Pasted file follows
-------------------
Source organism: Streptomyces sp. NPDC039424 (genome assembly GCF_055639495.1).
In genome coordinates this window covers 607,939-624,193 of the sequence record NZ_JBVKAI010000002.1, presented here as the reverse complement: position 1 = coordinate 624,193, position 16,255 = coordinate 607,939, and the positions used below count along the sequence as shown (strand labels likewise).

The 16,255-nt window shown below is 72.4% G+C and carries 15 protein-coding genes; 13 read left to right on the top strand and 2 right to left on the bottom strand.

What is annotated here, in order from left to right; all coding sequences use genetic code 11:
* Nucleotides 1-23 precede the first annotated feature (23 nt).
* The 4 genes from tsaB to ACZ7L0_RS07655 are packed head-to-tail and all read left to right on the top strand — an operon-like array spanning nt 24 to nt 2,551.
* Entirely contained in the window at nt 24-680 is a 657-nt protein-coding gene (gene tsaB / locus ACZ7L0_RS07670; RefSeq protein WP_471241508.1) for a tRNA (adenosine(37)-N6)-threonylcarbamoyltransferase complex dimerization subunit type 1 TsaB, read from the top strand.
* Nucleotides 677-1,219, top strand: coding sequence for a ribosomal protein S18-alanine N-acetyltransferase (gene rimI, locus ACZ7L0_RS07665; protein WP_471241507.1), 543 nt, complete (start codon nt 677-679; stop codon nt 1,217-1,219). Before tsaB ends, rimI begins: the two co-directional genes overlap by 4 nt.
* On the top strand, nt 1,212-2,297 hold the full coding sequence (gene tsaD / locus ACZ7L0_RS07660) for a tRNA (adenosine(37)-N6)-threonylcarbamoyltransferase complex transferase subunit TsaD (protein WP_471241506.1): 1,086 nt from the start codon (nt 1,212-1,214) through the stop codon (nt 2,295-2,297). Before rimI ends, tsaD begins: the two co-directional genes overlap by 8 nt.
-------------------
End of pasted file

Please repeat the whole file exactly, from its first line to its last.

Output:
Source organism: Streptomyces sp. NPDC039424 (genome assembly GCF_055639495.1).
In genome coordinates this window covers 607,939-624,193 of the sequence record NZ_JBVKAI010000002.1, presented here as the reverse complement: position 1 = coordinate 624,193, position 16,255 = coordinate 607,939, and the positions used below count along the sequence as shown (strand labels likewise).

The 16,255-nt window shown below is 72.4% G+C and carries 15 protein-coding genes; 13 read left to right on the top strand and 2 right to left on the bottom strand.

What is annotated here, in order from left to right; all coding sequences use genetic code 11:
* Nucleotides 1-23 precede the first annotated feature (23 nt).
* The 4 genes from tsaB to ACZ7L0_RS07655 are packed head-to-tail and all read left to right on the top strand — an operon-like array spanning nt 24 to nt 2,551.
* Entirely contained in the window at nt 24-680 is a 657-nt protein-coding gene (gene tsaB / locus ACZ7L0_RS07670; RefSeq protein WP_471241508.1) for a tRNA (adenosine(37)-N6)-threonylcarbamoyltransferase complex dimerization subunit type 1 TsaB, read from the top strand.
* Nucleotides 677-1,219, top strand: coding sequence for a ribosomal protein S18-alanine N-acetyltransferase (gene rimI, locus ACZ7L0_RS07665; protein WP_471241507.1), 543 nt, complete (start codon nt 677-679; stop codon nt 1,217-1,219). Before tsaB ends, rimI begins: the two co-directional genes overlap by 4 nt.
* On the top strand, nt 1,212-2,297 hold the full coding sequence (gene tsaD / locus ACZ7L0_RS07660) for a tRNA (adenosine(37)-N6)-threonylcarbamoyltransferase complex transferase subunit TsaD (protein WP_471241506.1): 1,086 nt from the start codon (nt 1,212-1,214) through the stop codon (nt 2,295-2,297). Before rimI ends, tsaD begins: the two co-directional genes overlap by 8 nt.